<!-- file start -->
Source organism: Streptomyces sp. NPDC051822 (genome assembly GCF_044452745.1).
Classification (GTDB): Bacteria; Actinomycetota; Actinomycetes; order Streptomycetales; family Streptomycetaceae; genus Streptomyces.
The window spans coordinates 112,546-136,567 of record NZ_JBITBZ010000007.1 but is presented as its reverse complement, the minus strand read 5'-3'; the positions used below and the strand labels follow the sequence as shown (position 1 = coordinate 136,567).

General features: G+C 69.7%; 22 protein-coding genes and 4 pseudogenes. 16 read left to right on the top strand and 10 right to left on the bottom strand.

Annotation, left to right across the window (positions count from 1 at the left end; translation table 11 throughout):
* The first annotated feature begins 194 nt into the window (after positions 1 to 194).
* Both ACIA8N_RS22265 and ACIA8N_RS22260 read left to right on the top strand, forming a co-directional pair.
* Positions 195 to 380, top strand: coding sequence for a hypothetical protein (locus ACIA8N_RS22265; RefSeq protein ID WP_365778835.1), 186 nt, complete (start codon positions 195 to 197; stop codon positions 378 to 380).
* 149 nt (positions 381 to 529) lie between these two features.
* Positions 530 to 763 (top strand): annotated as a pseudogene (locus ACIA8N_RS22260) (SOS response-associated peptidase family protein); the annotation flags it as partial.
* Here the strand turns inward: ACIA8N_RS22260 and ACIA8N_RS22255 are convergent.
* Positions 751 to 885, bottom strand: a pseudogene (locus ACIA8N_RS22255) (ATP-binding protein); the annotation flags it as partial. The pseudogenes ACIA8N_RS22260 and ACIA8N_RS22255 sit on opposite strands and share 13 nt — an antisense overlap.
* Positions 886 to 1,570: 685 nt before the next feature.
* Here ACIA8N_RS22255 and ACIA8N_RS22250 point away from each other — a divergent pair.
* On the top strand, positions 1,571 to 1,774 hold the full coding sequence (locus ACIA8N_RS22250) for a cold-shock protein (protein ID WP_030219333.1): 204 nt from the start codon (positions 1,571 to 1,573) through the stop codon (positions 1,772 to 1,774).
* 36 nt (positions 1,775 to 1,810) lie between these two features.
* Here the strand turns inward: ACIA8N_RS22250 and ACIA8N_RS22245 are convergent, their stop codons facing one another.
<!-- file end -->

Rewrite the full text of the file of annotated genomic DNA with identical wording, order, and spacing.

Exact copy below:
Source organism: Streptomyces sp. NPDC051822 (genome assembly GCF_044452745.1).
Classification (GTDB): Bacteria; Actinomycetota; Actinomycetes; order Streptomycetales; family Streptomycetaceae; genus Streptomyces.
The window spans coordinates 112,546-136,567 of record NZ_JBITBZ010000007.1 but is presented as its reverse complement, the minus strand read 5'-3'; the positions used below and the strand labels follow the sequence as shown (position 1 = coordinate 136,567).

General features: G+C 69.7%; 22 protein-coding genes and 4 pseudogenes. 16 read left to right on the top strand and 10 right to left on the bottom strand.

Annotation, left to right across the window (positions count from 1 at the left end; translation table 11 throughout):
* The first annotated feature begins 194 nt into the window (after positions 1 to 194).
* Both ACIA8N_RS22265 and ACIA8N_RS22260 read left to right on the top strand, forming a co-directional pair.
* Positions 195 to 380, top strand: coding sequence for a hypothetical protein (locus ACIA8N_RS22265; RefSeq protein ID WP_365778835.1), 186 nt, complete (start codon positions 195 to 197; stop codon positions 378 to 380).
* 149 nt (positions 381 to 529) lie between these two features.
* Positions 530 to 763 (top strand): annotated as a pseudogene (locus ACIA8N_RS22260) (SOS response-associated peptidase family protein); the annotation flags it as partial.
* Here the strand turns inward: ACIA8N_RS22260 and ACIA8N_RS22255 are convergent.
* Positions 751 to 885, bottom strand: a pseudogene (locus ACIA8N_RS22255) (ATP-binding protein); the annotation flags it as partial. The pseudogenes ACIA8N_RS22260 and ACIA8N_RS22255 sit on opposite strands and share 13 nt — an antisense overlap.
* Positions 886 to 1,570: 685 nt before the next feature.
* Here ACIA8N_RS22255 and ACIA8N_RS22250 point away from each other — a divergent pair.
* On the top strand, positions 1,571 to 1,774 hold the full coding sequence (locus ACIA8N_RS22250) for a cold-shock protein (protein ID WP_030219333.1): 204 nt from the start codon (positions 1,571 to 1,573) through the stop codon (positions 1,772 to 1,774).
* 36 nt (positions 1,775 to 1,810) lie between these two features.
* Here the strand turns inward: ACIA8N_RS22250 and ACIA8N_RS22245 are convergent, their stop codons facing one another.